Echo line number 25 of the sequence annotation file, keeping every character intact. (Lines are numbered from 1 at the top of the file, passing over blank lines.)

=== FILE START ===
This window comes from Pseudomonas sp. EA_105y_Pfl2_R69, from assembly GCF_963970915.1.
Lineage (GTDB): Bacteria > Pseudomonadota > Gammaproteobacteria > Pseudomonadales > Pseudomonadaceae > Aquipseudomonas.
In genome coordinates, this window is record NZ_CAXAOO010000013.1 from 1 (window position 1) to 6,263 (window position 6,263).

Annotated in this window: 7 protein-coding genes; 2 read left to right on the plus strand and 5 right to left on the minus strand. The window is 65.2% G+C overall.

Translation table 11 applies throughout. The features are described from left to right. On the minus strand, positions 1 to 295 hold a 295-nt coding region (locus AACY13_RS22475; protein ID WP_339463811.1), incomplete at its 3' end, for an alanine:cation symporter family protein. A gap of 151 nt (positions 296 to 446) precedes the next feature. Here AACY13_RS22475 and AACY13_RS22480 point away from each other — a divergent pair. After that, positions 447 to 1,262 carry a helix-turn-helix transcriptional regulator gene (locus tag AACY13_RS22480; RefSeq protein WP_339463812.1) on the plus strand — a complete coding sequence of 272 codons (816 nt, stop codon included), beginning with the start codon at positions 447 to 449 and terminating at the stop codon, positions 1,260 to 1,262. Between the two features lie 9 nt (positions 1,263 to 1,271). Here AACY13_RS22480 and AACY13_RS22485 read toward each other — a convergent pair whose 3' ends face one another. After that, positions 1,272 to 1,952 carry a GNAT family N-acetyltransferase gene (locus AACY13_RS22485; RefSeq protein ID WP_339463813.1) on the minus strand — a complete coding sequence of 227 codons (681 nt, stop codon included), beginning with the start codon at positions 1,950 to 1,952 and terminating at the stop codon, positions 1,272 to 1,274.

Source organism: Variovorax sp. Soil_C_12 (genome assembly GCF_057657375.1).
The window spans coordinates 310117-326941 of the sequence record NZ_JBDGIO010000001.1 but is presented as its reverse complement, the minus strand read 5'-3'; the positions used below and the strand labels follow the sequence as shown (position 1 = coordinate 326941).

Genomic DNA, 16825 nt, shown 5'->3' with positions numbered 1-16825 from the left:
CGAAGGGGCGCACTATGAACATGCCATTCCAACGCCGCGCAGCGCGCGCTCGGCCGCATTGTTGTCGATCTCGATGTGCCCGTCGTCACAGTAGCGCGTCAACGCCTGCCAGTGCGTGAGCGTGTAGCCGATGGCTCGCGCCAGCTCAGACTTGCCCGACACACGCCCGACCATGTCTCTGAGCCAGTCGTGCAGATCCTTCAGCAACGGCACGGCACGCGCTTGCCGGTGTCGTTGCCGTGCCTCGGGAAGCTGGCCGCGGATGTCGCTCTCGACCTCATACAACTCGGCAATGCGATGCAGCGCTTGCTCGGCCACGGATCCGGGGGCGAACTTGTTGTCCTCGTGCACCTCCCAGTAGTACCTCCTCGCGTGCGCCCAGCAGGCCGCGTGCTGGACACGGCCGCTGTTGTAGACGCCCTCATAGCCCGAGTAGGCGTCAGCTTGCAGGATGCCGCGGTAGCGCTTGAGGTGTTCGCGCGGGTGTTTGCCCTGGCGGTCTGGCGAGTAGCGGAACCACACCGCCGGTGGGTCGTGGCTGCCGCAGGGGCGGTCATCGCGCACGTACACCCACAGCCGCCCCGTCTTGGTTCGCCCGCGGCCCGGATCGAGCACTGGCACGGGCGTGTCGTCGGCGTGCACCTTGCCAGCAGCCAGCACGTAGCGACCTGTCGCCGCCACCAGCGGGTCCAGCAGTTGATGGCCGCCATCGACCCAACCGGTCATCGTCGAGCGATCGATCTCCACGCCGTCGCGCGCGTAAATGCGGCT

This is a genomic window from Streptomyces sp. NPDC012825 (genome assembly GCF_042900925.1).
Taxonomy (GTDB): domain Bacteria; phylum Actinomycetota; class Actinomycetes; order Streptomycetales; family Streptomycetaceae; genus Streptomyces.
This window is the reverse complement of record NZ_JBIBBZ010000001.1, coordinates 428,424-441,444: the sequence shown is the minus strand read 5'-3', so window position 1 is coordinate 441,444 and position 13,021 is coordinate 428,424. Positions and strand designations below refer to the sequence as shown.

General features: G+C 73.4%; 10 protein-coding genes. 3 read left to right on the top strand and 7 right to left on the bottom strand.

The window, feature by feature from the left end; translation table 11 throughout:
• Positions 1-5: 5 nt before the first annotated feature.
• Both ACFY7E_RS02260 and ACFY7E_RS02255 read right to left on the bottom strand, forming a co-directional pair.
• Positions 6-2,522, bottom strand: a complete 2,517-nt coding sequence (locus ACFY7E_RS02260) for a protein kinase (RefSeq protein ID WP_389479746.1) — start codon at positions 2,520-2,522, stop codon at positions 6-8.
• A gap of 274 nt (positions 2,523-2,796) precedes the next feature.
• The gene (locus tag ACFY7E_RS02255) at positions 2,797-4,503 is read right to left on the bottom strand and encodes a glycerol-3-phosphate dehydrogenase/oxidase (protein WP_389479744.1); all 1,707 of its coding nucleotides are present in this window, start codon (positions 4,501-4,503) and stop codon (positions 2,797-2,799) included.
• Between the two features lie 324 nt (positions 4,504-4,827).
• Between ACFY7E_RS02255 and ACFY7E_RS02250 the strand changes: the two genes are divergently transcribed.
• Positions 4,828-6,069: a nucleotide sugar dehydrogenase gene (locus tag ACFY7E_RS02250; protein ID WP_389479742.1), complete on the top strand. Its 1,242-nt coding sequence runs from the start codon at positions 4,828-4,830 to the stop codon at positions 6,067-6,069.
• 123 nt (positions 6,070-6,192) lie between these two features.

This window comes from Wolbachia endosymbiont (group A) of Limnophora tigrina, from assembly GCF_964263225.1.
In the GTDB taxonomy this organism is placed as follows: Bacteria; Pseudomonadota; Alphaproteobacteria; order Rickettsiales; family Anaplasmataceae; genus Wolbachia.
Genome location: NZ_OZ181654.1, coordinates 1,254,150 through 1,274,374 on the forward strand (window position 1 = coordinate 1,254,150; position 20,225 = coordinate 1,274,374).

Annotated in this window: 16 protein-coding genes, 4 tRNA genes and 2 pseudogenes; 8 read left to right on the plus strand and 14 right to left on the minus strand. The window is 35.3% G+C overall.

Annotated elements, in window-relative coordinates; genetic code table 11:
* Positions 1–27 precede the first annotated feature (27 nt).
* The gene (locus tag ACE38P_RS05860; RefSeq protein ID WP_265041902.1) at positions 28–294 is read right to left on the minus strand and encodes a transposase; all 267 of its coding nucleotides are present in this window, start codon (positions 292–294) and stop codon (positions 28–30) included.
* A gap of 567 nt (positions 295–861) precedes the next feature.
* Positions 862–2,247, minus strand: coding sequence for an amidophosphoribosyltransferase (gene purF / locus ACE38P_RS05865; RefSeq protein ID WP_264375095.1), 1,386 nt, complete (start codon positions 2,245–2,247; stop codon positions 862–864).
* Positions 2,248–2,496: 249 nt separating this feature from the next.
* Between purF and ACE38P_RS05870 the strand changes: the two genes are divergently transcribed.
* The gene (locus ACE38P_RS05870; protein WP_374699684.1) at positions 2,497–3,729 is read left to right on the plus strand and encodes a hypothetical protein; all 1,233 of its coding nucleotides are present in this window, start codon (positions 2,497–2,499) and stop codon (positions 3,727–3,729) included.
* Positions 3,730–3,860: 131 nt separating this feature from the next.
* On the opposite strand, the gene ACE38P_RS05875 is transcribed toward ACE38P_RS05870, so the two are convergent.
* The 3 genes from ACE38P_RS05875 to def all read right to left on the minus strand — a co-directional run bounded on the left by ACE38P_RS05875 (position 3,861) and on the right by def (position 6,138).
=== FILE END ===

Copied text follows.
In the GTDB taxonomy this organism is placed as follows: Bacteria; Pseudomonadota; Alphaproteobacteria; order Rickettsiales; family Anaplasmataceae; genus Wolbachia.